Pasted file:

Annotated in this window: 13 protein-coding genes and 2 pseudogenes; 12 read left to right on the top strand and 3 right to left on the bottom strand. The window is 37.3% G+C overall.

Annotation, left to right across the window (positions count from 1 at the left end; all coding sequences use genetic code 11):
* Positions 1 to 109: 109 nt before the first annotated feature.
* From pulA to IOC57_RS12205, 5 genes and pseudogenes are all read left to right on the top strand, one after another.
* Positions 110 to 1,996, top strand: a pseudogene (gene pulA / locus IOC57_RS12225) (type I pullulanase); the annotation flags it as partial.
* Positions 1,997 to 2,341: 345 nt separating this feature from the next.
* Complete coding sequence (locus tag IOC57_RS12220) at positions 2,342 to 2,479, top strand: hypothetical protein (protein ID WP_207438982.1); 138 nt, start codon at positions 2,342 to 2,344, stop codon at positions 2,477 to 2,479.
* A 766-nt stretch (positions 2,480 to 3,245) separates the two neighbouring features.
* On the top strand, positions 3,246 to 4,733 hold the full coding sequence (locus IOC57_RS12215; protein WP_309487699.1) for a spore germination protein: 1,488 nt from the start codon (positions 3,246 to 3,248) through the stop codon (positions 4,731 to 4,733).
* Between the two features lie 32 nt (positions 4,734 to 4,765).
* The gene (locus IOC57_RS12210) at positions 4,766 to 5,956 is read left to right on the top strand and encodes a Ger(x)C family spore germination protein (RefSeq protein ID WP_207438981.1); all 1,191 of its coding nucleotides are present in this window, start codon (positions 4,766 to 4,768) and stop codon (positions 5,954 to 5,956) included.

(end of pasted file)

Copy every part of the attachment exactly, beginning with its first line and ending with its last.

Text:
Annotated in this window: 13 protein-coding genes and 2 pseudogenes; 12 read left to right on the top strand and 3 right to left on the bottom strand. The window is 37.3% G+C overall.

Annotation, left to right across the window (positions count from 1 at the left end; all coding sequences use genetic code 11):
* Positions 1 to 109: 109 nt before the first annotated feature.
* From pulA to IOC57_RS12205, 5 genes and pseudogenes are all read left to right on the top strand, one after another.
* Positions 110 to 1,996, top strand: a pseudogene (gene pulA / locus IOC57_RS12225) (type I pullulanase); the annotation flags it as partial.
* Positions 1,997 to 2,341: 345 nt separating this feature from the next.
* Complete coding sequence (locus tag IOC57_RS12220) at positions 2,342 to 2,479, top strand: hypothetical protein (protein ID WP_207438982.1); 138 nt, start codon at positions 2,342 to 2,344, stop codon at positions 2,477 to 2,479.
* A 766-nt stretch (positions 2,480 to 3,245) separates the two neighbouring features.
* On the top strand, positions 3,246 to 4,733 hold the full coding sequence (locus IOC57_RS12215; protein WP_309487699.1) for a spore germination protein: 1,488 nt from the start codon (positions 3,246 to 3,248) through the stop codon (positions 4,731 to 4,733).
* Between the two features lie 32 nt (positions 4,734 to 4,765).
* The gene (locus IOC57_RS12210) at positions 4,766 to 5,956 is read left to right on the top strand and encodes a Ger(x)C family spore germination protein (RefSeq protein ID WP_207438981.1); all 1,191 of its coding nucleotides are present in this window, start codon (positions 4,766 to 4,768) and stop codon (positions 5,954 to 5,956) included.